Before students return to campus this fall, colleges and universities across Virginia are working out how to screen for COVID-19 and continue to test throughout the year.
On Thursday, Randolph College announced all classes for the fall semester will be online only.
President Brad Bateman said that the school had to make the decision because of the lack of testing options for anyone who may be asymptomatic.
“We’ve have responsibilities to the students, to the faculty, to the staff. We’ve also got responsiblity to Lynchburg,” said Bateman. “If somebody gets COVID, you’ve got to wait until they’ve got two or three symptoms before you can get a test for them and then you’ve got to wait seven or eight days to get the test back. That means the person has been spreading, if they’re sick, they’ve been spreading for two to three weeks by that point and that’s just a recipe for disaster.”
Other universities are still on course for in-person instruction with extra precautions.
Hollins University is planning self-health screenings before arrival, delaying students’ return to campus if they’re symptomatic, extending the number of move-in days to increase social distancing and testing all symptomatic students.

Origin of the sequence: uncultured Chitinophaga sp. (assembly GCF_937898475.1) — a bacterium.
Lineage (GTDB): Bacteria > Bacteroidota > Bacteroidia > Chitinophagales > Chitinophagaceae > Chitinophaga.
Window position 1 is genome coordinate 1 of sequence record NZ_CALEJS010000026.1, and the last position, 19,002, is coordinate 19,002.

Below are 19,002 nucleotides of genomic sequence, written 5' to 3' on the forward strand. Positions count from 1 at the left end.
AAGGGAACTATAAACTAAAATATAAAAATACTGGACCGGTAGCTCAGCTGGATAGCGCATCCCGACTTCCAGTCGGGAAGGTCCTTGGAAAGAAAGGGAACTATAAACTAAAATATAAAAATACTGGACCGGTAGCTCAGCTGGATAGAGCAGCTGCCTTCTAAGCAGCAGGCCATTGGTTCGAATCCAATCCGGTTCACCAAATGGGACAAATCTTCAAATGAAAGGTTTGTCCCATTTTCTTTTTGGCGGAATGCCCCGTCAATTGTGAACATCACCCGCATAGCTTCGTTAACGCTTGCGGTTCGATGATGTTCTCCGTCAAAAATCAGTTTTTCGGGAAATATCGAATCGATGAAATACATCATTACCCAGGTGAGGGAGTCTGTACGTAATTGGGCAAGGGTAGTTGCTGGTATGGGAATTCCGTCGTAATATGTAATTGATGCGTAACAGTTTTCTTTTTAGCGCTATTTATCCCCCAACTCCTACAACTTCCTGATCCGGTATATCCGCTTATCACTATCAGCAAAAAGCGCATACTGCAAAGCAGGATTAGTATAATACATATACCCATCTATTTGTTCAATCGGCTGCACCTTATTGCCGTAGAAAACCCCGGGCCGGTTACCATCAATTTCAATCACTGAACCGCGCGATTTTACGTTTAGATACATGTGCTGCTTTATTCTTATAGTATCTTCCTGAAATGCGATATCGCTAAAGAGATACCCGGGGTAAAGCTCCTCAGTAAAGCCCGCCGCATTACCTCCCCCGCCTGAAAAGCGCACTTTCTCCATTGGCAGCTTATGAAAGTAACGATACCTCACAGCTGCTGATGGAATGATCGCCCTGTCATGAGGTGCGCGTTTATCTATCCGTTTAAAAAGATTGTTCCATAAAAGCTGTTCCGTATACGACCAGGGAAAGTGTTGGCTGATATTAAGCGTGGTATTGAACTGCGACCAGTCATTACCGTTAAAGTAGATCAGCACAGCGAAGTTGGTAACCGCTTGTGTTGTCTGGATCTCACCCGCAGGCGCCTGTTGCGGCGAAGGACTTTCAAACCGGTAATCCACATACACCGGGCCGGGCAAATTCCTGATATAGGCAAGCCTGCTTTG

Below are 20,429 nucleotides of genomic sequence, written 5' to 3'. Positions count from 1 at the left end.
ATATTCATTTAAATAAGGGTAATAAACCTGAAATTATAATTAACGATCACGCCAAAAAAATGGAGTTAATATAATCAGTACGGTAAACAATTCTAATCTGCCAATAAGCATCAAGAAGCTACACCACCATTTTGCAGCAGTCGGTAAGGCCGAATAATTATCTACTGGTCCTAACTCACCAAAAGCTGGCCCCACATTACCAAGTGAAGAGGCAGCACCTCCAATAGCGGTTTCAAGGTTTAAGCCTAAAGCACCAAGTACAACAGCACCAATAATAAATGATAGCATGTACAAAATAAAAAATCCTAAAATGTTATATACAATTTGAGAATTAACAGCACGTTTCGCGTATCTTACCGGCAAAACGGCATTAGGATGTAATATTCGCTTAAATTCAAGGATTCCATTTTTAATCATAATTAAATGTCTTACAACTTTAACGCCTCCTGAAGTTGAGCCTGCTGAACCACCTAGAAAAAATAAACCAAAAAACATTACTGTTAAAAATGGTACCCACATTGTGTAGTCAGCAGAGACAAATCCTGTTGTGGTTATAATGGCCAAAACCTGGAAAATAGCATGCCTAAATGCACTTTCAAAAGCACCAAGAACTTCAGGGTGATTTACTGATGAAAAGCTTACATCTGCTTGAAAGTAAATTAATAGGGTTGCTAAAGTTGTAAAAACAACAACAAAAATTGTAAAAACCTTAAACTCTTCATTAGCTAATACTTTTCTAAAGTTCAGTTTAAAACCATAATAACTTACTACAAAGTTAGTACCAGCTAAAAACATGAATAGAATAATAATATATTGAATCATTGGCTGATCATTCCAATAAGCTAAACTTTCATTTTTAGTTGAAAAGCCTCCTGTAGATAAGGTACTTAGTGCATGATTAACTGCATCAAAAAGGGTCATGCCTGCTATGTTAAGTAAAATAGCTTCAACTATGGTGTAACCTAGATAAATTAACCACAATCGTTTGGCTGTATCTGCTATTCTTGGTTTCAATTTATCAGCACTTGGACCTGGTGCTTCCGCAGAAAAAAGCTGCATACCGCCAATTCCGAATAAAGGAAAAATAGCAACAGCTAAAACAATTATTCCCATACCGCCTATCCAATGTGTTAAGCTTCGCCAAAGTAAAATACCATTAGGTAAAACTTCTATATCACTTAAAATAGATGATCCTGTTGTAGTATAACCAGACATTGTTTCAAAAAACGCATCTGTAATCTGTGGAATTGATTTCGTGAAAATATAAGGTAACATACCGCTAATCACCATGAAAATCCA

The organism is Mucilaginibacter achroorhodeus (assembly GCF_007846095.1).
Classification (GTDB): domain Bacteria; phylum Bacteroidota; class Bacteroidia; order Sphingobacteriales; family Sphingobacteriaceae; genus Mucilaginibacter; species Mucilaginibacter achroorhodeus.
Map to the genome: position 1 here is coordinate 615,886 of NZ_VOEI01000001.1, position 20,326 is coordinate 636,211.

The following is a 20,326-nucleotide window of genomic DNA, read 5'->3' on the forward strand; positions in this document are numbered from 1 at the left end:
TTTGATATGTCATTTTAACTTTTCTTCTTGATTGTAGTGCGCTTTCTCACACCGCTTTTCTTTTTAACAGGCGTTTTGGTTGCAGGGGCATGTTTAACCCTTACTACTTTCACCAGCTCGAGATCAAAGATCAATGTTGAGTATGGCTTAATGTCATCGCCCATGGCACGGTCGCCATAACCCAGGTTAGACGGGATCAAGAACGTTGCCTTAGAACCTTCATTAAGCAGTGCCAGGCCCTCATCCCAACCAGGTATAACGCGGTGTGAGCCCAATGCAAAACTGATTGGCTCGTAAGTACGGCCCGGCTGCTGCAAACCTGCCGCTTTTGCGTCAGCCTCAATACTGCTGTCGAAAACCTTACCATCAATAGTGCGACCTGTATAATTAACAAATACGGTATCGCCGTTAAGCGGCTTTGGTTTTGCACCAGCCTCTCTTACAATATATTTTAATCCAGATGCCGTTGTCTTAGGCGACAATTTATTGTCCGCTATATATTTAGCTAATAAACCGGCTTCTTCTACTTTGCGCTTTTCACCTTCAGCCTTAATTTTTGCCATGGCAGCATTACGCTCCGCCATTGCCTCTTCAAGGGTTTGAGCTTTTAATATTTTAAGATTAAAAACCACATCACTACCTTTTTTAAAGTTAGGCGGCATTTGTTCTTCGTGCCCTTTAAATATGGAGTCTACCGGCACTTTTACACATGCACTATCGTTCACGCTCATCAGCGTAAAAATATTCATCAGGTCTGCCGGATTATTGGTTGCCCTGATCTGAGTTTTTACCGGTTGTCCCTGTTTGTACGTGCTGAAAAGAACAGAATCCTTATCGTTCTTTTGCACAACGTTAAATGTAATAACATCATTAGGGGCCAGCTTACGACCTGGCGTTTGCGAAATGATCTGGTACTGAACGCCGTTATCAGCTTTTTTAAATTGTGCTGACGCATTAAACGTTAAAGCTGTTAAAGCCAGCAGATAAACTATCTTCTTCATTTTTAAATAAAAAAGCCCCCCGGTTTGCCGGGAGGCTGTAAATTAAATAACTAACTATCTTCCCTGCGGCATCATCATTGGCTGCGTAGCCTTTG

In a statement, a university spokesperson told 10 News that Carilion Clinic manages and staffs the Student Health and Counseling Center who “will be handling all symptomatic testing for students and maintaining testing supplies and equipment. The VA Department of Health will be responsible for contact tracing and any further testing resulting from that process.”
Virginia Tech is planning initial and ongoing COVID-19 screenings for students and employees through daily health surveys and testing.
All students are asked to self-quarantine and wear a face covering for 14 days before arriving on campus.
The 9,000 students living on campus can get tested on move-in days through the on-campus health care center.
All students who live both on and off campus are strongly encouraged to get a COVID-19 test within five days before returning to school.
According to Radford University’s plan, student-athletes, resident assistants and students returning from hot spots are expected to be tested. Everyone else is asked to monitor symptoms daily for two weeks before moving in.
According to Liberty University’s plan, students will not be tested upon arrival. All students will complete an electronic pre-screening questionnaire.
The University of Lynchburg won’t be able to test all 4,000 students and staff upon return, but is requiring daily symptom monitoring.
“It wasn’t realistic to think that we could get adequate testing for the entire population, so we are not doing that,” said Michael Jones, the vice president of Communications and Marketing for the University of Lynchburg.” We are hoping that, and urging students to do all the right things before they come back to campus.”